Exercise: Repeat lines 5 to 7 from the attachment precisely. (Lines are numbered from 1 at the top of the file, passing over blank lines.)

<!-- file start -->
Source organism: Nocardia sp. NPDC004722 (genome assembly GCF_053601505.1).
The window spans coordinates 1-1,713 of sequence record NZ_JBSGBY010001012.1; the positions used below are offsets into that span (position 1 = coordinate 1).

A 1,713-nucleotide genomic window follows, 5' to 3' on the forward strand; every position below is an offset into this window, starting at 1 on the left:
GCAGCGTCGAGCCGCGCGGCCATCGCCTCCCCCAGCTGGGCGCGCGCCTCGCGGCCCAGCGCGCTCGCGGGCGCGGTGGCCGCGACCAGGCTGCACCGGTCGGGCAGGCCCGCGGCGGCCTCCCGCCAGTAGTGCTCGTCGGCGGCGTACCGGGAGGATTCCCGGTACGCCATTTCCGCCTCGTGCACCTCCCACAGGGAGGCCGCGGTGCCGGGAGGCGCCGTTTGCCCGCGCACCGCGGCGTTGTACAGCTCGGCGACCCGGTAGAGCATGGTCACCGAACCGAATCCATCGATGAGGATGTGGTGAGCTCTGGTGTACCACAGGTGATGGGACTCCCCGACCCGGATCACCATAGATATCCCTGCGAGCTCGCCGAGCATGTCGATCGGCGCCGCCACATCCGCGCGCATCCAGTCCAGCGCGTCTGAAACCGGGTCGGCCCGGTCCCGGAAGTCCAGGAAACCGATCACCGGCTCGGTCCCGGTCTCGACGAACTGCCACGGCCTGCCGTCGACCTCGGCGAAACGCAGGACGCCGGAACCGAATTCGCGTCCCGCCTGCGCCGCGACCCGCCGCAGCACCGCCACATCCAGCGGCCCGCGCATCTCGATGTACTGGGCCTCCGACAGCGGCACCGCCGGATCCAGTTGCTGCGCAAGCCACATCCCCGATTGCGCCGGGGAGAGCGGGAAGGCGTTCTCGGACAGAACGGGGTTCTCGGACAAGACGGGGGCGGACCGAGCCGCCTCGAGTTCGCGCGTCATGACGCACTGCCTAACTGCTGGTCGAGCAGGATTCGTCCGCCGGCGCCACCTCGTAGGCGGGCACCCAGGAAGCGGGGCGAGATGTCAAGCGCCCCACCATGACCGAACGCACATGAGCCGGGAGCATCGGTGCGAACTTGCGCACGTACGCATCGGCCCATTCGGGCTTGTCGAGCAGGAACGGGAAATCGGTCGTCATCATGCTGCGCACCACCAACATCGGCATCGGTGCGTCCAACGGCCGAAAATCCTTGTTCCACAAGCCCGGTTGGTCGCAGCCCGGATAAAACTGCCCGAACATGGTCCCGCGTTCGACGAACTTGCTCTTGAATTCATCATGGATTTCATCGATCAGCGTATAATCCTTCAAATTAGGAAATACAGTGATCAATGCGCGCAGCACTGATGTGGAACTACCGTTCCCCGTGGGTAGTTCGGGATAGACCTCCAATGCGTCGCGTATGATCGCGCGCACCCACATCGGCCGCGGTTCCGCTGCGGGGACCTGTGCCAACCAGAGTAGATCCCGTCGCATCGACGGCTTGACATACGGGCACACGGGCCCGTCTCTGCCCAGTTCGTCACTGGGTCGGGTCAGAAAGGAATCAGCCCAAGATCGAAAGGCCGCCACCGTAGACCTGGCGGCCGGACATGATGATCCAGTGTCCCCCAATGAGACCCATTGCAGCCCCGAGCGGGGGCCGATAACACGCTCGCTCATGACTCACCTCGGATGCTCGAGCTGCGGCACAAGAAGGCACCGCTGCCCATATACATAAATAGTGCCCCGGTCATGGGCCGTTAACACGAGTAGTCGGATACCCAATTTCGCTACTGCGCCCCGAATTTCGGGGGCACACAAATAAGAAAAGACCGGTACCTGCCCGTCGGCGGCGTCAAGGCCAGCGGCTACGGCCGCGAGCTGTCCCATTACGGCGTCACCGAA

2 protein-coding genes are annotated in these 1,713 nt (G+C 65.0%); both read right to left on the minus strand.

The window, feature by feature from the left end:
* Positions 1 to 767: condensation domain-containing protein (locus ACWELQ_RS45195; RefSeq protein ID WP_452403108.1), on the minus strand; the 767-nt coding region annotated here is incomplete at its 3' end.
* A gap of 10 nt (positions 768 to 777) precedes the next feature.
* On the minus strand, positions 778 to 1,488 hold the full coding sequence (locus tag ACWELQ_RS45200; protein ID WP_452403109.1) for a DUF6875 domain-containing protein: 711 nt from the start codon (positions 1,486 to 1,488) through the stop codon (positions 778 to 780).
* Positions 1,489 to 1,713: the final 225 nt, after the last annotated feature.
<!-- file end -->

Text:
2 protein-coding genes are annotated in these 1,713 nt (G+C 65.0%); both read right to left on the minus strand.

The window, feature by feature from the left end:
* Positions 1 to 767: condensation domain-containing protein (locus ACWELQ_RS45195; RefSeq protein ID WP_452403108.1), on the minus strand; the 767-nt coding region annotated here is incomplete at its 3' end.